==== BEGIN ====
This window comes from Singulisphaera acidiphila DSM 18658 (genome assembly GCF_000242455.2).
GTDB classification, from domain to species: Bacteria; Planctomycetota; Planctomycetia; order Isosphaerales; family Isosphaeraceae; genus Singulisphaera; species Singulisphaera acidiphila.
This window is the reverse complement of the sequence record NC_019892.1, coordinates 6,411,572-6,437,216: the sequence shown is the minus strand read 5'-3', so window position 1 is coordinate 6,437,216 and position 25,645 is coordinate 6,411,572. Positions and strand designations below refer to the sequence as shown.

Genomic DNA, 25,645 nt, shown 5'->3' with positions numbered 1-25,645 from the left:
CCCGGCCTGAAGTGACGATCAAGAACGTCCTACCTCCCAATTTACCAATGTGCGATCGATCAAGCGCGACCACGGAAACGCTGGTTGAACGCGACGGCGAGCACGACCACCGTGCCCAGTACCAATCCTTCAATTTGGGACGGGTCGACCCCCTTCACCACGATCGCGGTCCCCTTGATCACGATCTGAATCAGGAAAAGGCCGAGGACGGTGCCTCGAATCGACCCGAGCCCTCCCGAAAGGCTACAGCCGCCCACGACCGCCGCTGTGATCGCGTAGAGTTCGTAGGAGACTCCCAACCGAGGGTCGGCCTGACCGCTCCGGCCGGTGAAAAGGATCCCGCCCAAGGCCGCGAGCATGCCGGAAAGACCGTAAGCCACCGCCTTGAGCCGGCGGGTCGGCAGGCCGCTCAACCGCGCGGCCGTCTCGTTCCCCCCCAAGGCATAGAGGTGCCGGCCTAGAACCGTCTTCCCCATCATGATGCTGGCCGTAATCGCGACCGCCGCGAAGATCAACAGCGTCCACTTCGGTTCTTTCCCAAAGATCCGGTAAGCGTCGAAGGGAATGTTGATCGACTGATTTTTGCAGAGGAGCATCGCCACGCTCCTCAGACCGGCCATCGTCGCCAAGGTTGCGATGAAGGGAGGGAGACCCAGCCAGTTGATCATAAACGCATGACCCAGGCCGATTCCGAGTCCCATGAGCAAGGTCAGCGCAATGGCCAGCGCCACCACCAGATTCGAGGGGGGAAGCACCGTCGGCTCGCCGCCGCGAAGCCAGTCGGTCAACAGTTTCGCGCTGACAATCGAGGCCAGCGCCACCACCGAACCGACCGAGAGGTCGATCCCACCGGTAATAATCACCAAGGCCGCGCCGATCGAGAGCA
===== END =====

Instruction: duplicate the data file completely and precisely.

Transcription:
This window comes from Singulisphaera acidiphila DSM 18658 (genome assembly GCF_000242455.2).
GTDB classification, from domain to species: Bacteria; Planctomycetota; Planctomycetia; order Isosphaerales; family Isosphaeraceae; genus Singulisphaera; species Singulisphaera acidiphila.
This window is the reverse complement of the sequence record NC_019892.1, coordinates 6,411,572-6,437,216: the sequence shown is the minus strand read 5'-3', so window position 1 is coordinate 6,437,216 and position 25,645 is coordinate 6,411,572. Positions and strand designations below refer to the sequence as shown.

Genomic DNA, 25,645 nt, shown 5'->3' with positions numbered 1-25,645 from the left:
CCCGGCCTGAAGTGACGATCAAGAACGTCCTACCTCCCAATTTACCAATGTGCGATCGATCAAGCGCGACCACGGAAACGCTGGTTGAACGCGACGGCGAGCACGACCACCGTGCCCAGTACCAATCCTTCAATTTGGGACGGGTCGACCCCCTTCACCACGATCGCGGTCCCCTTGATCACGATCTGAATCAGGAAAAGGCCGAGGACGGTGCCTCGAATCGACCCGAGCCCTCCCGAAAGGCTACAGCCGCCCACGACCGCCGCTGTGATCGCGTAGAGTTCGTAGGAGACTCCCAACCGAGGGTCGGCCTGACCGCTCCGGCCGGTGAAAAGGATCCCGCCCAAGGCCGCGAGCATGCCGGAAAGACCGTAAGCCACCGCCTTGAGCCGGCGGGTCGGCAGGCCGCTCAACCGCGCGGCCGTCTCGTTCCCCCCCAAGGCATAGAGGTGCCGGCCTAGAACCGTCTTCCCCATCATGATGCTGGCCGTAATCGCGACCGCCGCGAAGATCAACAGCGTCCACTTCGGTTCTTTCCCAAAGATCCGGTAAGCGTCGAAGGGAATGTTGATCGACTGATTTTTGCAGAGGAGCATCGCCACGCTCCTCAGACCGGCCATCGTCGCCAAGGTTGCGATGAAGGGAGGGAGACCCAGCCAGTTGATCATAAACGCATGACCCAGGCCGATTCCGAGTCCCATGAGCAAGGTCAGCGCAATGGCCAGCGCCACCACCAGATTCGAGGGGGGAAGCACCGTCGGCTCGCCGCCGCGAAGCCAGTCGGTCAACAGTTTCGCGCTGACAATCGAGGCCAGCGCCACCACCGAACCGACCGAGAGGTCGATCCCACCGGTAATAATCACCAAGGCCGCGCCGATCGAGAGCA